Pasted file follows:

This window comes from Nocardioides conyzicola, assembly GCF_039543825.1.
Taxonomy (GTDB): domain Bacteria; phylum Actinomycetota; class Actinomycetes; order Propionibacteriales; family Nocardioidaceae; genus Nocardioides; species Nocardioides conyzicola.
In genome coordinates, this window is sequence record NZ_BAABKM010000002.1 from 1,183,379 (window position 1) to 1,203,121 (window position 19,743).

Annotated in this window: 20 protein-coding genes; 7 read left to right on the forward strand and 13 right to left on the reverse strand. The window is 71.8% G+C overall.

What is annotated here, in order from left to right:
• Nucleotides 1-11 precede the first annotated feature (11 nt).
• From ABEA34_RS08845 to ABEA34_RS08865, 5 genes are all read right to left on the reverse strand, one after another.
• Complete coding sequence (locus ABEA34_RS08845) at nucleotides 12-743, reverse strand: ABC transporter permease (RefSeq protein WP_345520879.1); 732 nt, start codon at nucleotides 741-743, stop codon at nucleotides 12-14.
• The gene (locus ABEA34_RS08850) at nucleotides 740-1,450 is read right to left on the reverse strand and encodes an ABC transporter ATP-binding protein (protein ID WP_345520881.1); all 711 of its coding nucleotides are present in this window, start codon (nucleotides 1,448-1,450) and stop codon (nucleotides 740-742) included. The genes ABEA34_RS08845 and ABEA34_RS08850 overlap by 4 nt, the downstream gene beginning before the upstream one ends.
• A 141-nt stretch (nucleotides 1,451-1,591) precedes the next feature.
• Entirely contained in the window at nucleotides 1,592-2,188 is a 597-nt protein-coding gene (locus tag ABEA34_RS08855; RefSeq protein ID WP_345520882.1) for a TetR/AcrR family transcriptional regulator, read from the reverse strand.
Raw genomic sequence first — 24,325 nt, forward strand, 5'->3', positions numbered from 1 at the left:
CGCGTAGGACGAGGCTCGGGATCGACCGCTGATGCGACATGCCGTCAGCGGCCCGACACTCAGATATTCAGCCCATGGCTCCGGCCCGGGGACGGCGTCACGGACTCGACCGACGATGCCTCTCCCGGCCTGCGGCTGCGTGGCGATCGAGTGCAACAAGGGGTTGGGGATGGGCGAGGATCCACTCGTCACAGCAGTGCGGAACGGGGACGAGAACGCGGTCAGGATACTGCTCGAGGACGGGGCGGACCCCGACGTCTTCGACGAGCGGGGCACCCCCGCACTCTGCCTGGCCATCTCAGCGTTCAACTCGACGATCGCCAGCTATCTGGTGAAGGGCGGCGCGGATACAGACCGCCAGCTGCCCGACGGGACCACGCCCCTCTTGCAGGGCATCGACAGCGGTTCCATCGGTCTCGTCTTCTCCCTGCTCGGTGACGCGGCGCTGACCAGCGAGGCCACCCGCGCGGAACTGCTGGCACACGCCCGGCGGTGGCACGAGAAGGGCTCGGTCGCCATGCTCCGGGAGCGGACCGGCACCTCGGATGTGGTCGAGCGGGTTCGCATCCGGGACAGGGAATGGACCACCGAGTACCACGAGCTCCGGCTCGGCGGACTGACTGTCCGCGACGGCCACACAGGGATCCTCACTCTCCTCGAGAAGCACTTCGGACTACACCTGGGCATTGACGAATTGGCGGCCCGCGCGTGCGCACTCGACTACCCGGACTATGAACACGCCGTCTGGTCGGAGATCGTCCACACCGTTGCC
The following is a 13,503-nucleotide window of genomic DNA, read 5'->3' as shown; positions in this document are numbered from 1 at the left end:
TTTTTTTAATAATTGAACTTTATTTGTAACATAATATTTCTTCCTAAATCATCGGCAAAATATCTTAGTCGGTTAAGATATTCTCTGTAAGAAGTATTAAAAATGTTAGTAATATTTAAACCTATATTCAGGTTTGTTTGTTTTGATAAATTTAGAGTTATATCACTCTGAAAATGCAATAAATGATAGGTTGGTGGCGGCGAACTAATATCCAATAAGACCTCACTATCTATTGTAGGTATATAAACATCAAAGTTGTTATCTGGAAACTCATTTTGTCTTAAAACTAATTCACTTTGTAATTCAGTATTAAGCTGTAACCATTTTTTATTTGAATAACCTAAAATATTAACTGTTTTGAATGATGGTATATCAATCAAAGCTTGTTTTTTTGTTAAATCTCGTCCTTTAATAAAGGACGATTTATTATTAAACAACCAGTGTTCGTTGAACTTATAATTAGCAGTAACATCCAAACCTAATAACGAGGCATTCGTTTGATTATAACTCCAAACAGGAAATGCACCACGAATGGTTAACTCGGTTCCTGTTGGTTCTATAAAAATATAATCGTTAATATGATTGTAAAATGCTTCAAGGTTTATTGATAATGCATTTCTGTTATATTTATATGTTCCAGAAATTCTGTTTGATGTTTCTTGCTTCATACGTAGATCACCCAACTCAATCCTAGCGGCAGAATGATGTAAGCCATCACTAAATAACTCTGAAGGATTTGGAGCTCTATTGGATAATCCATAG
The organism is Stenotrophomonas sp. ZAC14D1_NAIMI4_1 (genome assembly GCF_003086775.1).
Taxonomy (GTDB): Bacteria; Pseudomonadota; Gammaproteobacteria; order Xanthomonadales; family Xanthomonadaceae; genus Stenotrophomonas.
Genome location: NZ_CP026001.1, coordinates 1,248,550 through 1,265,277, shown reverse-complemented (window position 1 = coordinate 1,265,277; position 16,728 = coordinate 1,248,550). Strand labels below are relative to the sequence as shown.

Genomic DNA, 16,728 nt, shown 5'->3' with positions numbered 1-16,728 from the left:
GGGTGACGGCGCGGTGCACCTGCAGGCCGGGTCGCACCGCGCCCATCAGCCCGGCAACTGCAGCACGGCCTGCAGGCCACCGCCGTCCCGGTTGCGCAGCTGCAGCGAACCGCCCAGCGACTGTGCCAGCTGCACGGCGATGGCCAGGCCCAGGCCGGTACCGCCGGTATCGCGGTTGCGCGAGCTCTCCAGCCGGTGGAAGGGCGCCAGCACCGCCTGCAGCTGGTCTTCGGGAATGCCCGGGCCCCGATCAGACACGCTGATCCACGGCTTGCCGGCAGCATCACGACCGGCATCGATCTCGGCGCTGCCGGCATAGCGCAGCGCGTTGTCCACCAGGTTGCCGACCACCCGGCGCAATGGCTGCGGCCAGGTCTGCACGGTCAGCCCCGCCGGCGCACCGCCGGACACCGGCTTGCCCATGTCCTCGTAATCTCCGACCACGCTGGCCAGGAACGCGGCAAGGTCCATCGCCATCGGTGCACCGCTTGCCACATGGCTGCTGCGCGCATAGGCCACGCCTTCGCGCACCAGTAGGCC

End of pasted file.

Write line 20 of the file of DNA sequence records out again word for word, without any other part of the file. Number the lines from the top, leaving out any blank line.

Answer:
GGGTGACGGCGCGGTGCACCTGCAGGCCGGGTCGCACCGCGCCCATCAGCCCGGCAACTGCAGCACGGCCTGCAGGCCACCGCCGTCCCGGTTGCGCAGCTGCAGCGAACCGCCCAGCGACTGTGCCAGCTGCACGGCGATGGCCAGGCCCAGGCCGGTACCGCCGGTATCGCGGTTGCGCGAGCTCTCCAGCCGGTGGAAGGGCGCCAGCACCGCCTGCAGCTGGTCTTCGGGAATGCCCGGGCCCCGATCAGACACGCTGATCCACGGCTTGCCGGCAGCATCACGACCGGCATCGATCTCGGCGCTGCCGGCATAGCGCAGCGCGTTGTCCACCAGGTTGCCGACCACCCGGCGCAATGGCTGCGGCCAGGTCTGCACGGTCAGCCCCGCCGGCGCACCGCCGGACACCGGCTTGCCCATGTCCTCGTAATCTCCGACCACGCTGGCCAGGAACGCGGCAAGGTCCATCGCCATCGGTGCACCGCTTGCCACATGGCTGCTGCGCGCATAGGCCACGCCTTCGCGCACCAGTAGGCC